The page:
What I Have Learned About Myself in 2020

What the Covid pandemic has taught me about my FI plan and myself

by FI Designer

The year 2020 has meant something different to everyone. Virtually no place on the planet was untouched by the pandemic. For American families, it meant the fear and uncertainty of health, financial, political, and social unrest.

Personally, I feel like I started quarantine at the pace of a 5k race but discovered it was a Marathon. But with great challenges comes the opportunity to learn and grow. In this post, I will reflect on this year and what I have learned about my FI plan and myself.

What I Learned About My Investment Plan
One thing that I noticed is that I did not stress over the severe contraction in my net worth from February to March in 2020. During that period of time I felt excited to pump more money into equities as opposed to destress. That could have been because the markets recovered so quickly and there was not much uncertainty that the recession would linger. However, I felt much the same way during the Great Recession of 2008, which I experienced as a young investor with only six prior years in the market.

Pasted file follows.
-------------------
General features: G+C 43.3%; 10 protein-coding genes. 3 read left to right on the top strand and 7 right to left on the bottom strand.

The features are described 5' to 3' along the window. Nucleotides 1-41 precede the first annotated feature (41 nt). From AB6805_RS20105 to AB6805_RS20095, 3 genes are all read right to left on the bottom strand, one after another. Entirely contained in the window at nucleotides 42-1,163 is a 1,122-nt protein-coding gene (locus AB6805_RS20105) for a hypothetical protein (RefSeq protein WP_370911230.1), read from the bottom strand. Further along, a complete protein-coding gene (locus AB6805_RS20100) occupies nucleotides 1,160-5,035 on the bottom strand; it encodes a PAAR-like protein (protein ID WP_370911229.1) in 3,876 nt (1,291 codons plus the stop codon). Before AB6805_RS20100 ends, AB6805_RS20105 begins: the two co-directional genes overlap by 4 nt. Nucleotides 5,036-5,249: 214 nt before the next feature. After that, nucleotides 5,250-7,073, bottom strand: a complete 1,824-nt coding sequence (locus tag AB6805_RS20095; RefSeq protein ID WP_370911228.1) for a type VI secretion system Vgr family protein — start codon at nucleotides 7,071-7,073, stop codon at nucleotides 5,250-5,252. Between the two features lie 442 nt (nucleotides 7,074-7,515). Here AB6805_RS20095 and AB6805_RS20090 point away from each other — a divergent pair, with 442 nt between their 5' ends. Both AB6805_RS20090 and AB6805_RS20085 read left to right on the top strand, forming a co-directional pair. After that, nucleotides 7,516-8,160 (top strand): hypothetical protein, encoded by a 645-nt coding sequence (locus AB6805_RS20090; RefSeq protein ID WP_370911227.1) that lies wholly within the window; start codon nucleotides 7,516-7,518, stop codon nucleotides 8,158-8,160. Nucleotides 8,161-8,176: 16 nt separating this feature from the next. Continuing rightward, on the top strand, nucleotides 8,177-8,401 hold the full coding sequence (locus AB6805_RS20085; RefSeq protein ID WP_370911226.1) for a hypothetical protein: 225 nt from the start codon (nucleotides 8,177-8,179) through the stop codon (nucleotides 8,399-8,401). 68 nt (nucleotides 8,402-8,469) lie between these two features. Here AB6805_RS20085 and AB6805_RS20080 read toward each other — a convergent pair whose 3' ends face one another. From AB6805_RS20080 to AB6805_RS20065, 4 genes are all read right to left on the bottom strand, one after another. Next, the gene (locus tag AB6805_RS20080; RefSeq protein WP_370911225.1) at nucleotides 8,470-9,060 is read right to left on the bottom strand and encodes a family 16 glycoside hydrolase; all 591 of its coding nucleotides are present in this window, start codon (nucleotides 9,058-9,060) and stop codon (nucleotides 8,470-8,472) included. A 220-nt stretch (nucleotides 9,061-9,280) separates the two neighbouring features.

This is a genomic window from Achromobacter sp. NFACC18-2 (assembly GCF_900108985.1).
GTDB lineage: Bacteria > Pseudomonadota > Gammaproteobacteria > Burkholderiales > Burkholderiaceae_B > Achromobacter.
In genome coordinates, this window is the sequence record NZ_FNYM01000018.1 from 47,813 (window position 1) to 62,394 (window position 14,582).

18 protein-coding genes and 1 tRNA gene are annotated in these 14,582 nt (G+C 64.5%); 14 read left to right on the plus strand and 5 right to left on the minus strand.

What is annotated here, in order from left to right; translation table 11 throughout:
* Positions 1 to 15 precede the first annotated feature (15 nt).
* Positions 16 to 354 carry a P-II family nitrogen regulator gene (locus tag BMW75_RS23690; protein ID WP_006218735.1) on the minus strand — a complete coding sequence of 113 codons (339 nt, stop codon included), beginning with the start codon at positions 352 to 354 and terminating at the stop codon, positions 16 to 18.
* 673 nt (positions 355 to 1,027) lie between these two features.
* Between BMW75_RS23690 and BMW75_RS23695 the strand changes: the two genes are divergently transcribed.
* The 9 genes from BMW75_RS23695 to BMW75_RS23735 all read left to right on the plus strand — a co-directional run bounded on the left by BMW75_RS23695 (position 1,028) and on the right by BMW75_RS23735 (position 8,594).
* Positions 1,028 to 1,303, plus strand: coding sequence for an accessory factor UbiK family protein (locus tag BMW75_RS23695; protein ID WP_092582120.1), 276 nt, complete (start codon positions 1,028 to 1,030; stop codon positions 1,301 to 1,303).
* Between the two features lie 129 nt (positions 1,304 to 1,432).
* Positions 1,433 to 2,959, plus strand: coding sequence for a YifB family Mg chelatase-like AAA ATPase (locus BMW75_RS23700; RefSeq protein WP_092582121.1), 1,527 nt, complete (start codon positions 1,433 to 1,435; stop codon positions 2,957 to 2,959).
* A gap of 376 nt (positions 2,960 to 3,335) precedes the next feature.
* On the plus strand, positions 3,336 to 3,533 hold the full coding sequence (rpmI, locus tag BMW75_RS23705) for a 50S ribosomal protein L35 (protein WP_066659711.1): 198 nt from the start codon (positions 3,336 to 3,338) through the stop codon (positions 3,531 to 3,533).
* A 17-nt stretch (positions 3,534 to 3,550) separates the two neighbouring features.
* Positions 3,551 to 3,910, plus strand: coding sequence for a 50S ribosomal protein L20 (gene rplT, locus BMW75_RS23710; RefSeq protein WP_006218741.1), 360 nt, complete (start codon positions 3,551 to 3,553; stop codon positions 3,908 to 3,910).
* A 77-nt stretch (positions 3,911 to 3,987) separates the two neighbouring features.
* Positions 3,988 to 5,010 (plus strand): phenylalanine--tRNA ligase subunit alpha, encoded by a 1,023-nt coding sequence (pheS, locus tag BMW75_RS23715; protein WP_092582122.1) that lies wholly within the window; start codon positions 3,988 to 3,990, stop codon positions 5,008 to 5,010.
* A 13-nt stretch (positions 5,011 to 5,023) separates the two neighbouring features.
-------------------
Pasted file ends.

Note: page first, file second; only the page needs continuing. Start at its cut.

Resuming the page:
Compare and Contrast Markets
To better understand my experiences during the past recessions I will compare the magnitude of the two. During the 2020 recession my net worth reduced by approximately 25% over 2 months. In contrast, during the Great Recession of 2008 my net worth reduced by approximately 33% and did not recover for multiple years. Another difference between the two recessions that affected my emotion was that in 2020 I started with 10 times higher net worth than I had in 2008. That resulted in my 2020 loss that was 7.5 times greater than in 2008.